California follows the Uniform Trade Secrets Act (“Act”). The Act defines a “trade secret” as anything that derives independent economic value which is not already known to the public and not readily ascertainable by proper means. Trade secret information is something through the use of which others can obtain economic benefit or value. There must be reasonable measures in place to maintain the secrecy of the trade secret in order for it to qualify for trade secret protection.
In many situations it can be challenging to allege and prove the existence of a valid trade secret. A common means of ensuring the secrecy of the information is having the information only disclosed on a need to know basis, providing for restricted access, and having all persons provided with the secret information sign non-disclosure agreements among other factors. No one set of factors determines whether there is a trade secret, rather a finding of a trade secret requires a reasoned analysis of the unique circumstances of each case.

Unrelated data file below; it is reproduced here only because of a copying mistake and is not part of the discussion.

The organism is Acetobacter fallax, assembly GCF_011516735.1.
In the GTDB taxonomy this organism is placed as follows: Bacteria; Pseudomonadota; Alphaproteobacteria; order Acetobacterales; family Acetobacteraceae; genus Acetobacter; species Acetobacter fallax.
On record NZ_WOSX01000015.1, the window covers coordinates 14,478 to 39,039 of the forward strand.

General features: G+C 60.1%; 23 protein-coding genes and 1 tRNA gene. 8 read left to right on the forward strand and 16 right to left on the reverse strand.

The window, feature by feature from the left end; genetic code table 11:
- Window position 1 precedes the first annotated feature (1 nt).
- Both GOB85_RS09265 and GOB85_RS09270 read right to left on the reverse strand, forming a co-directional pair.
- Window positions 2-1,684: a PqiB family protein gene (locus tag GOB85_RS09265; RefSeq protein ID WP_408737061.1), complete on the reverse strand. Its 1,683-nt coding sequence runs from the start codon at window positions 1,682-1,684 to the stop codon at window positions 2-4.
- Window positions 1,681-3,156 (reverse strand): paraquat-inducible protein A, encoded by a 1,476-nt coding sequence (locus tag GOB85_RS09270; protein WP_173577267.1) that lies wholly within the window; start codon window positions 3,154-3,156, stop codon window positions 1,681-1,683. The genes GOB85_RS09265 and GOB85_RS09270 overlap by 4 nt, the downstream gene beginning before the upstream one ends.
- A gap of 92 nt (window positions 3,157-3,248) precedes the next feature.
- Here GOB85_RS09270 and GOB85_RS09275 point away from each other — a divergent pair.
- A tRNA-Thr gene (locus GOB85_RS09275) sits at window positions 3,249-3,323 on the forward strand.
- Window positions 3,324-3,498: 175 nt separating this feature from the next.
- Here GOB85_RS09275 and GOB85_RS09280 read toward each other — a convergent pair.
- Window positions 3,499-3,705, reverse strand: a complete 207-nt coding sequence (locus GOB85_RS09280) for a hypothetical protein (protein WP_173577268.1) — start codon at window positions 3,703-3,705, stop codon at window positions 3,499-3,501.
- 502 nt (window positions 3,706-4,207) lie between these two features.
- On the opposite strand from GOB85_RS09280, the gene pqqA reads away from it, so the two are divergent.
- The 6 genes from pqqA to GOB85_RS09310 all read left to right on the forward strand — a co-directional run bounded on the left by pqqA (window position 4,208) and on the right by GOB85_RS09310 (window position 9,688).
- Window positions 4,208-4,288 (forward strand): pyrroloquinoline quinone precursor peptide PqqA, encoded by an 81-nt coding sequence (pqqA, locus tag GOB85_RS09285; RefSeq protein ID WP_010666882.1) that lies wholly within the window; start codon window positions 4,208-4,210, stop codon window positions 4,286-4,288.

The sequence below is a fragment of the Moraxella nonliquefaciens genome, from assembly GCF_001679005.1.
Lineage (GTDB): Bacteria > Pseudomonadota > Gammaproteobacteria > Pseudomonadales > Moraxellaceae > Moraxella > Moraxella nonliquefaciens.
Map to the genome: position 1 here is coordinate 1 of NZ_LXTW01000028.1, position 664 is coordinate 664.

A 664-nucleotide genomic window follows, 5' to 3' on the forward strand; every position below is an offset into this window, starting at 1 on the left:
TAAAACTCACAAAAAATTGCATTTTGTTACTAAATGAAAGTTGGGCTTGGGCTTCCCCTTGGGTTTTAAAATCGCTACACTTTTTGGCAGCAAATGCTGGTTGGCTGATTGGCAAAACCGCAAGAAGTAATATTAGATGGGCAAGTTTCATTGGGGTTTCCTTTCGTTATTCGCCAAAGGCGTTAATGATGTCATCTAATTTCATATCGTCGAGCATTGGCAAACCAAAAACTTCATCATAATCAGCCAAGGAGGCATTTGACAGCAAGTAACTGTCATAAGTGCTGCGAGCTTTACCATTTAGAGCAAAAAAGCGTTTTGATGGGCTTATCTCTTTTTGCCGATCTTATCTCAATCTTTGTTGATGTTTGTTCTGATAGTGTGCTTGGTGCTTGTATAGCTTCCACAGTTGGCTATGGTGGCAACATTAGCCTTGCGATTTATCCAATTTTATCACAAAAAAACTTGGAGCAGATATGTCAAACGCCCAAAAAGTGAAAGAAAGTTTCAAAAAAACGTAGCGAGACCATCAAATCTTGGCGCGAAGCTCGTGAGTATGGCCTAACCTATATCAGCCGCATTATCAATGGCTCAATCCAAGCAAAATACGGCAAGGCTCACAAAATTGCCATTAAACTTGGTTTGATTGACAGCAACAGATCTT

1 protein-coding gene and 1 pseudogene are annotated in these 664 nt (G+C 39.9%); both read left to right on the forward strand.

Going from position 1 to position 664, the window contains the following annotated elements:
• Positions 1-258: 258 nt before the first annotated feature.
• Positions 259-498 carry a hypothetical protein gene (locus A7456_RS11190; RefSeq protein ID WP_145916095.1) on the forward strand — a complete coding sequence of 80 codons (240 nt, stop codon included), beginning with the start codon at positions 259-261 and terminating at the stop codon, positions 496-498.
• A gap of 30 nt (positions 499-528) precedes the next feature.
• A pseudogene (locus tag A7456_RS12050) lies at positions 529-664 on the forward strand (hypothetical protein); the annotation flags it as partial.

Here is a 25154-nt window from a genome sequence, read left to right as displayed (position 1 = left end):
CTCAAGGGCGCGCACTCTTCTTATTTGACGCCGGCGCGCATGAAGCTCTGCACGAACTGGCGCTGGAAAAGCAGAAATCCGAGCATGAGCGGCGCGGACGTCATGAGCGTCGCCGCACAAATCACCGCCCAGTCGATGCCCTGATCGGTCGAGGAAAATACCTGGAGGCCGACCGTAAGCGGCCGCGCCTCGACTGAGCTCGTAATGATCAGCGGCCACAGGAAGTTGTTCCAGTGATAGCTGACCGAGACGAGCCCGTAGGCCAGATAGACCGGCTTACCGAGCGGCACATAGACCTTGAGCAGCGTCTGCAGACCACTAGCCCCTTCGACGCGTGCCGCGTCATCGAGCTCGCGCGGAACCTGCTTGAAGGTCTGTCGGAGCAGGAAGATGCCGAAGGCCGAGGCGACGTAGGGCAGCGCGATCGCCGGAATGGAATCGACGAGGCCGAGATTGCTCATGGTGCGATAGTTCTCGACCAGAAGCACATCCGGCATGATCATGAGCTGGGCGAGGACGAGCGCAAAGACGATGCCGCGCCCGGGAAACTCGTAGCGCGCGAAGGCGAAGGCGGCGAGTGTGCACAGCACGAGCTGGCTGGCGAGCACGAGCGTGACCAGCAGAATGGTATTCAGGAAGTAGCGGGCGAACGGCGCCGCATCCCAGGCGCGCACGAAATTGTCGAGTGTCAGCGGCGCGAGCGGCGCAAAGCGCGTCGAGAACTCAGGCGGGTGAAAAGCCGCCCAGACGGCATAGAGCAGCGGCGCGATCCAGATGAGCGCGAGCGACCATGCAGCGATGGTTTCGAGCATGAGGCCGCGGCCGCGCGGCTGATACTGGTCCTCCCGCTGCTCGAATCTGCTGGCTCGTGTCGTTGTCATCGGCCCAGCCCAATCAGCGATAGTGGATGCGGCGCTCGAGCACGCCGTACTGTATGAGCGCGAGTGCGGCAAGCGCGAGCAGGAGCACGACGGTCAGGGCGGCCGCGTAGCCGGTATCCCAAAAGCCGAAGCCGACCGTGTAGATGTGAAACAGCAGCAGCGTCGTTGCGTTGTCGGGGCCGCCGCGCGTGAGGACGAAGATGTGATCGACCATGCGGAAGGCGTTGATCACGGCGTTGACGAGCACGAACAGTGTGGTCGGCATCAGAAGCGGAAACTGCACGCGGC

Assuming a trade secret exists, the law allows an aggrieved trade secret owner powerful remedies such as obtaining a court order to stop others from improperly using the trade secret, compelling the return of any trade secret materials, and allowing the recovery of certain types of damages. Courts are generally hesitant to issue orders which control the actual conduct of people and equally hesitant to issue an order that could effectively prevent a former employee or officer from engaging in gainful new employment. However, courts will protect legitimate holders of trade secret from misappropriation of their proprietary information.
If you or your company finds itself in a position of having to bring or defend against a misappropriation of trade secret claim, please feel free to contact our office to see how we may be of assistance.